Cost is only one part of the equation when you make decisions regarding the best way to generate electrical power for your yacht.
If you spend your sailing life in the tradewind belt anywhere around the world, you have almost unlimited energy at your disposal. You have both solar
I have four solar panels
that are now around twelve years old, and when I am in the tropics, I count on them to supply about 50 amp hours a day as long as it's not overcast. That just was not enough power for my catamaran
without having to run engines to generate electricity.
I put one silent Aerogen 6 wind generator
on my cat in New Caledonia
, and to my surprise I went for six weeks without having to run my engine to charge my batteries. The trade
winds were really pumping in New Caledonia
When I decided to complete the last half of my circumnavigation
with two more people on board using electricity for computers
, and other stuff, I added a second aerogen 6 windgenerator.
With the two aerogen 6 wind
generators we had tons of power. In the tradewinds, we could get 300-400amp hours each day out of the wind generators when they both were working. Sometimes we would even feather one of the wind generators out of the wind because the electricity was just going into the dump resistors when they both were running. But when we had a couple of computers
going, running lights going, radar
on, and autopilt working around the clock, those two wind generators did a fantastic job and there was no need to use the engines to generate electricity. I got to the place where I regarded my solar panels
as a back up system that was there in case everything else failed. At least I could put some juice into the batteries to maintain radio communications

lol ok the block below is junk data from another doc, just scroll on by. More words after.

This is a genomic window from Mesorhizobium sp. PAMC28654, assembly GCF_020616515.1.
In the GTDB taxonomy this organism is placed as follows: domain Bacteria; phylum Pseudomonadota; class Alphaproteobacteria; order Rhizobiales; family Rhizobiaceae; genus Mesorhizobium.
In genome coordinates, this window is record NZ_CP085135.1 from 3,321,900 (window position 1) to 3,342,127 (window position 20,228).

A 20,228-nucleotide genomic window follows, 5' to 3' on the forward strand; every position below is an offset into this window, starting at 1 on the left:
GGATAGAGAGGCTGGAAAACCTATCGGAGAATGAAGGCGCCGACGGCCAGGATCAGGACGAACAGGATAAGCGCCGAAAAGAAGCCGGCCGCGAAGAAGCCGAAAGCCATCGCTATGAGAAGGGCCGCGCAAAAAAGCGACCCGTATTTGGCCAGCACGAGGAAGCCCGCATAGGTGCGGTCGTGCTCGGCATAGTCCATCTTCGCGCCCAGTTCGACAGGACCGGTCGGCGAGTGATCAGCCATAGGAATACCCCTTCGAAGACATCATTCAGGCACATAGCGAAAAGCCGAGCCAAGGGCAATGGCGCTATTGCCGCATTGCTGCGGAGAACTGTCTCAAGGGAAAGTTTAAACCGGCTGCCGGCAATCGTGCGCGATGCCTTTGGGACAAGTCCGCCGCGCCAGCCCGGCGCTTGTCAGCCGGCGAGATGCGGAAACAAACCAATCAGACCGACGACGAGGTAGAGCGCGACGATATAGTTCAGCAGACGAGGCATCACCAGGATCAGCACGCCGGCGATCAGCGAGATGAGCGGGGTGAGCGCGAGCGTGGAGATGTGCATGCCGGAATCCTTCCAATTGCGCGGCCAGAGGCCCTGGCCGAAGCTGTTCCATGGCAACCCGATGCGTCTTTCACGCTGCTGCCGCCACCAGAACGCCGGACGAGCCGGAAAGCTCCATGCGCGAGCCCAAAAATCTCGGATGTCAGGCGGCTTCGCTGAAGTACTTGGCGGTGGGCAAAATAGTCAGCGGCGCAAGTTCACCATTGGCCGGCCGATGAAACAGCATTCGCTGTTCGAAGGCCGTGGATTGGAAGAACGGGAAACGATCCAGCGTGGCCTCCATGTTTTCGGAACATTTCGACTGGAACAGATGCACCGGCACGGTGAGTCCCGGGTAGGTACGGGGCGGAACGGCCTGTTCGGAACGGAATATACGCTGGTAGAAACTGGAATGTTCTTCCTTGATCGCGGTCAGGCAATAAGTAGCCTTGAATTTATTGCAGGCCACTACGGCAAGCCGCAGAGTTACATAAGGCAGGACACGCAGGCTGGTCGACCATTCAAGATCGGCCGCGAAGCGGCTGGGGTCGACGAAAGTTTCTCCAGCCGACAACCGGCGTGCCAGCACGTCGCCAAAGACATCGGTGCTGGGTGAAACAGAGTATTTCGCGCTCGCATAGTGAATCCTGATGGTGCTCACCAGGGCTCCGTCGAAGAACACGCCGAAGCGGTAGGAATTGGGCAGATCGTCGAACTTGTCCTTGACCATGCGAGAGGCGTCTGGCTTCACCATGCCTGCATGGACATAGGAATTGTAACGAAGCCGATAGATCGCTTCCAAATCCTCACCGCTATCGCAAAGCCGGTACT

and essential electrical devices if other electrical systems failed for some reason.
Generating electrical power on a sailboat isn't cheap
, but most of the expenses are upfront expenses that you absorb ahead of time. If you know that you are sailing to remote
locations where there will be lots of wind and sun, and if you know that you are going to be doing it year after year, then solar and quiet wind generators are hard to beat.
But if you are going on shorter cruises in less windy and sunny climes, then I wouldn't invest in wind or solar. For me, it would be a waste of money
, not to mention the fact that my boat would probably look better without the solar panels
and wind generators attached to the boat.
I do confess that I like having the two wind generators when sailing offshore
. They keep me honest when I'm on watch because I look at the wind generators to see what is happening to the apparent wind. Those wind generators are always telling me what's going on without having to look at my calibrated wind instruments. It's just one more way of keeping track of how my catamaran
is interacting with the wind and sea.